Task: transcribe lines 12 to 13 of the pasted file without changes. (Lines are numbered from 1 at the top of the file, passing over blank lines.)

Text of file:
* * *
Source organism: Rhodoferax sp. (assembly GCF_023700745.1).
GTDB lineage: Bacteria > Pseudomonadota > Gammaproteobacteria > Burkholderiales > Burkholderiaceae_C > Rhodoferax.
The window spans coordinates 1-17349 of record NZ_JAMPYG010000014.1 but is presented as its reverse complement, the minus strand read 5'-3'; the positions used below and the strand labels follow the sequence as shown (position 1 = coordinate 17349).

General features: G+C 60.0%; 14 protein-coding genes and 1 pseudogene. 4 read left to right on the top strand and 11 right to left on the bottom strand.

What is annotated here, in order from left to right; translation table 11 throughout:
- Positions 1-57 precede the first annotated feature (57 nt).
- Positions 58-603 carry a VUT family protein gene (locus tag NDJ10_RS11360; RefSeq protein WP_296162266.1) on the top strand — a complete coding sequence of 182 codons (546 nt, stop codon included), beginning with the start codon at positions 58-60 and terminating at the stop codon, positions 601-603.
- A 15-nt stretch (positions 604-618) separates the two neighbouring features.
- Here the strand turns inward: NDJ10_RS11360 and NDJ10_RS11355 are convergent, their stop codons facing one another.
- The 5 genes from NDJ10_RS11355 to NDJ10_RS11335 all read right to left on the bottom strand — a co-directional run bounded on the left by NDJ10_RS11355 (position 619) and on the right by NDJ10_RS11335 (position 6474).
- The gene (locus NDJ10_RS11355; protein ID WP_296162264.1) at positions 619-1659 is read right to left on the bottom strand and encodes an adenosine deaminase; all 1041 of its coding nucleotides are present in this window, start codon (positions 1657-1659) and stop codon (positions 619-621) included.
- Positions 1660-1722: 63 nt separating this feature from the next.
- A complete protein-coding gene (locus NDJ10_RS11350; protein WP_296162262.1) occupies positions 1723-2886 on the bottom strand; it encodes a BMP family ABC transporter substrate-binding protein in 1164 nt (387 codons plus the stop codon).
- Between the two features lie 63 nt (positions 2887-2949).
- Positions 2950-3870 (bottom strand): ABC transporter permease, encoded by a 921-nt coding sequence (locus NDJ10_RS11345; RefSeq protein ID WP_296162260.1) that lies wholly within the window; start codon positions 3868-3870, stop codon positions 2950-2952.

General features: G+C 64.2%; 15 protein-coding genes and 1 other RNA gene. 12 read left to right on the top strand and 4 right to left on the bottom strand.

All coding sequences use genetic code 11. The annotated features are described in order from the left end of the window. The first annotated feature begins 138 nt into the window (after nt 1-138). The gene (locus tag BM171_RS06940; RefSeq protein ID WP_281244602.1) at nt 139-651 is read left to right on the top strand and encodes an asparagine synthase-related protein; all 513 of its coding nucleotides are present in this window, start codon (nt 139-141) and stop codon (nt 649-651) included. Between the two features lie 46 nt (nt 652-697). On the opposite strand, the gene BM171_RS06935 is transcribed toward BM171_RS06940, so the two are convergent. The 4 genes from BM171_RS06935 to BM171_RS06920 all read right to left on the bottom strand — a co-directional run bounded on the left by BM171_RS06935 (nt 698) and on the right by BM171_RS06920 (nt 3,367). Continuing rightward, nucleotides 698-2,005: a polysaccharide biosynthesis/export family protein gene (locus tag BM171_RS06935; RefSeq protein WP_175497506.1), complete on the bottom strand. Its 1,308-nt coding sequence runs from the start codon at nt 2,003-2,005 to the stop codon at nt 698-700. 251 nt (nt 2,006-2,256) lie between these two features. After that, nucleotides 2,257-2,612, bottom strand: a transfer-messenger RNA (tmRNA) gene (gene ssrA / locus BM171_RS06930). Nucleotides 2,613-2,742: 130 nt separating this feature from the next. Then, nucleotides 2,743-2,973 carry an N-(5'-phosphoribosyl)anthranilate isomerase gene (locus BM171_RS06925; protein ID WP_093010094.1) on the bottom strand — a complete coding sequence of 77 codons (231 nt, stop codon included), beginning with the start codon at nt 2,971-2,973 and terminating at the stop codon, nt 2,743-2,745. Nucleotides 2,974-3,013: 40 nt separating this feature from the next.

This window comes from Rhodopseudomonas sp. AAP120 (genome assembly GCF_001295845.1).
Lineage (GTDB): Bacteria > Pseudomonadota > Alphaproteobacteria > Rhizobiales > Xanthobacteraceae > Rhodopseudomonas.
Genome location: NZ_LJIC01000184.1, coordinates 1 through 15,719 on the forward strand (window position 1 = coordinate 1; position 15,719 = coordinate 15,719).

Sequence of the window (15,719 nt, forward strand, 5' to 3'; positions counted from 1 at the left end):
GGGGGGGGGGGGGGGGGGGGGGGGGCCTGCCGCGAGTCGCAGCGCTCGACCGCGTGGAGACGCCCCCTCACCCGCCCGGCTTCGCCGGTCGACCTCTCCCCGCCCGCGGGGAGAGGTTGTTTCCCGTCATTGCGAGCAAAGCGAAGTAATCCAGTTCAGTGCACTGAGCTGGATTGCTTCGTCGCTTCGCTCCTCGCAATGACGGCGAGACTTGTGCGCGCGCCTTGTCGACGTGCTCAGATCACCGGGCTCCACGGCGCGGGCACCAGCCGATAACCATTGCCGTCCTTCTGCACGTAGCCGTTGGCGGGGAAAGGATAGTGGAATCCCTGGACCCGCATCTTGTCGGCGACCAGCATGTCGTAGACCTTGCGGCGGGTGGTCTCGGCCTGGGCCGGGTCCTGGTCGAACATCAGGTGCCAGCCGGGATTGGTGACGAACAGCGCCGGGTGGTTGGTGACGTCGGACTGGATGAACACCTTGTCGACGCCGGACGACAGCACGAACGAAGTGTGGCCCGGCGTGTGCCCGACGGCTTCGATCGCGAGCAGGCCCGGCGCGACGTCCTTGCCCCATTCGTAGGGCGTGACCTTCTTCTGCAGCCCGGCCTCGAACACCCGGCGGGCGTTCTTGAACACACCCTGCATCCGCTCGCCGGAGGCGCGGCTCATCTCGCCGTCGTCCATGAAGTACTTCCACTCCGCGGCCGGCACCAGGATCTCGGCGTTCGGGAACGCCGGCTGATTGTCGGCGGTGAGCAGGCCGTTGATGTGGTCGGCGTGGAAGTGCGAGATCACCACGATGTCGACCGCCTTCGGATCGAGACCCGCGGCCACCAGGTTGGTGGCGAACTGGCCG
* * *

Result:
- Positions 1660-1722: 63 nt separating this feature from the next.
- A complete protein-coding gene (locus NDJ10_RS11350; protein WP_296162262.1) occupies positions 1723-2886 on the bottom strand; it encodes a BMP family ABC transporter substrate-binding protein in 1164 nt (387 codons plus the stop codon).